Inna Heights (1997) substantially increased Banton's international audience as Buju explored his singing ability and recorded a number of roots-tinged tracks. Banton covered the Silvertones' "Destiny" and recorded songs with such artists as Beres Hammond and the legendary Toots Hibbert. The album was well-received but had distribution problems. Also, some fans were disappointed, having hoped for another ground-breaking album like "Til Shiloh." Still, Buju's experimentation and soaring vocals impressed many fans and this album remains a highly regarded work.
In 1998, Buju met the punk band Rancid and recorded three tracks with them: "Misty Days", "Hooligans" and "Life Won't Wait." The latter became the title track of Rancid's 1999 album, Life Won't Wait. Subsequently, Buju signed with Rancid's eclectic ANTI-, a subsidiary of Epitaph and released Unchained Spirit in 2000. The album showcases the most diverse aspects of Buju Banton. It carried little of the roots feel heard on Til Shiloh and also virtually none of the hardcore driving sound that had brought him to public acclaim early in his career. It was a departure that many fans felt uncomfortable with. By now, however, he had been enshrined in the minds of reggae lovers as one of the most notable artists of his time, and seemed to have earned the right to some artistic freedom.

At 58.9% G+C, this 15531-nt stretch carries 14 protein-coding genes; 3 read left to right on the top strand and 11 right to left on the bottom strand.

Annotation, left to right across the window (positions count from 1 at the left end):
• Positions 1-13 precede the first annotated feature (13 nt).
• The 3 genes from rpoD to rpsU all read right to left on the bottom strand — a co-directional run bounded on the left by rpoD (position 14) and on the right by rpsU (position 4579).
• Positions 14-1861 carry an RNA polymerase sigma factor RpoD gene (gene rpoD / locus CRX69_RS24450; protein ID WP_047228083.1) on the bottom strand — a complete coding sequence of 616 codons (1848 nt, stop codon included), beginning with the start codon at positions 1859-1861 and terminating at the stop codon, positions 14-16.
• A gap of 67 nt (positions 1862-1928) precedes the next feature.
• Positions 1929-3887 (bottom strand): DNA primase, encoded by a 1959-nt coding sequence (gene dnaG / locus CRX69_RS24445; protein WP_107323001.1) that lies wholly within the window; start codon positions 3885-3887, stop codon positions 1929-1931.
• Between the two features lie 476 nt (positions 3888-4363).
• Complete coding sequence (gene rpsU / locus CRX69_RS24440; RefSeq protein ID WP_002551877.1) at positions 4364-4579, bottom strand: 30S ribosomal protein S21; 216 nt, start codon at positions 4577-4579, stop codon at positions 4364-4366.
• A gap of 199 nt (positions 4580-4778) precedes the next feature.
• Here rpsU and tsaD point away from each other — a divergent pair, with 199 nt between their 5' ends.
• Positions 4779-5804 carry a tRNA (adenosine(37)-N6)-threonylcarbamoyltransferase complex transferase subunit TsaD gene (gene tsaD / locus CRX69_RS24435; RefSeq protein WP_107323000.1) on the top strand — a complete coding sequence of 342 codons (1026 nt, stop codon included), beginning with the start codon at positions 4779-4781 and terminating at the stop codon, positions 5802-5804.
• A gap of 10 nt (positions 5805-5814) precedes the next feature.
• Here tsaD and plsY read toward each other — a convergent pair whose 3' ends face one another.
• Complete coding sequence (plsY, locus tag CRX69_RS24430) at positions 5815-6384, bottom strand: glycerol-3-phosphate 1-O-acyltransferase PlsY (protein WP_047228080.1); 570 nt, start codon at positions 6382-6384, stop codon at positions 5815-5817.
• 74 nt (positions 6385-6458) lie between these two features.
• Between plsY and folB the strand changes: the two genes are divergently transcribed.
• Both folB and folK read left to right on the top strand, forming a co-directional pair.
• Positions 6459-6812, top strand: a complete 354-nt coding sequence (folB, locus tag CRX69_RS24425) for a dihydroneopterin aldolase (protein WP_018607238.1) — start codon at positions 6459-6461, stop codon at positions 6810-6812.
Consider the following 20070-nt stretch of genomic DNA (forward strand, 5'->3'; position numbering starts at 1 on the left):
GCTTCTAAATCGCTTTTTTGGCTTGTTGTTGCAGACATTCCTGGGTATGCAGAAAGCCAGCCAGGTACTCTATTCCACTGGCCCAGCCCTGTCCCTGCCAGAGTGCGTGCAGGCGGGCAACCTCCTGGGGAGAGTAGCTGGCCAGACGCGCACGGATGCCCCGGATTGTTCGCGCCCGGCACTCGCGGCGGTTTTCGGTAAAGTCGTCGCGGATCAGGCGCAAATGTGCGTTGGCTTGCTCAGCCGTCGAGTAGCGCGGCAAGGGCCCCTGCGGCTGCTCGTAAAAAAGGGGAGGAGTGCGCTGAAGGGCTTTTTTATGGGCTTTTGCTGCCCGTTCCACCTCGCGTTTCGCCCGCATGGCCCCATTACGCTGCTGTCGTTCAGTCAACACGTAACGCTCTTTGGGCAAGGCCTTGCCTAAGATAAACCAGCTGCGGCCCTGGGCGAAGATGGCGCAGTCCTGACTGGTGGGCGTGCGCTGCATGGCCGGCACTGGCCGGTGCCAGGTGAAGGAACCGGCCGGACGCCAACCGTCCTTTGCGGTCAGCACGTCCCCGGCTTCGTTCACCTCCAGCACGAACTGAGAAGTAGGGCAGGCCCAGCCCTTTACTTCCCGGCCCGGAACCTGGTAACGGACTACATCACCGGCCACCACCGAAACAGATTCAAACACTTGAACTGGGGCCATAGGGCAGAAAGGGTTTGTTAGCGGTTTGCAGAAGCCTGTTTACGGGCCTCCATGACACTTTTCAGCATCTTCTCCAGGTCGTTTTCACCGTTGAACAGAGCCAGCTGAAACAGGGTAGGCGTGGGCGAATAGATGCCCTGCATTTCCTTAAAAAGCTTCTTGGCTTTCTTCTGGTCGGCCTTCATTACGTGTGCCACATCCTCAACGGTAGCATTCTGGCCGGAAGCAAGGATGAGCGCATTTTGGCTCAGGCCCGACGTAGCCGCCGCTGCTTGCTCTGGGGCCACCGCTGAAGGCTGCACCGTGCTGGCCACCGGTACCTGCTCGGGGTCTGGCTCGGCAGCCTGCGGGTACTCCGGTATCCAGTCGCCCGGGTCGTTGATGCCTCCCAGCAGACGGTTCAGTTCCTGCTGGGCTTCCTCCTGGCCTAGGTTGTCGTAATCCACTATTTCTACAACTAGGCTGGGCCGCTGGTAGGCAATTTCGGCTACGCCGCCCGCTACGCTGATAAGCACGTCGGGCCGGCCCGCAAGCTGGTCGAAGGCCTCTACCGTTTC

Several singles followed in the start of the new decade, mostly without the trademark spitfire delivery typical of dancehall, but displaying Banton`s talent for a mellower more introspective approach. This soon changed as he became aware of his fading status in dancehall. In March 2003 he released Friends for Life, which featured more sharply political songs, including "Mr. Nine", an anti-gun song that further verified his status as one of reggae's most socially aware artists. The album has a strong political message for the African Diaspora and features excerpts from a speech made by Marcus Garvey. Paid Not Played is included and shows his gradual return to the themes more popular in dancehall. The album also featured some hip-hop influence with the inclusion of Fat Joe.
Too Bad was released in September of 2006. The pure dancehall album shows a clear return to basics. Banton amassed a number of edgy chart-toppers in the recent past and includes them almost as a reminder of the stuff that made him who he is. The most danceable Banton album since Mr. Mention, Too Bad features an unapologetic Buju over hard driving dancehall beats exuding the full essence of dancehall. The title track Too Bad was one in a tidal wave of releases that reestablished Buju as a prominent hit-maker on the hardcore scene. Buju Banton is currently on a promotional tour for the album.
The album Rasta Got Soul, rumored to be a more introspective use of his talent was widely anticipated even prior to the release of Too Bad. The tune Magic City has been an underground hit for Banton, and displays a very musically mature artist. Expectations for the release of this work run high in the reggae community. The album will be released in 2007/2008.
See you in Jamaica.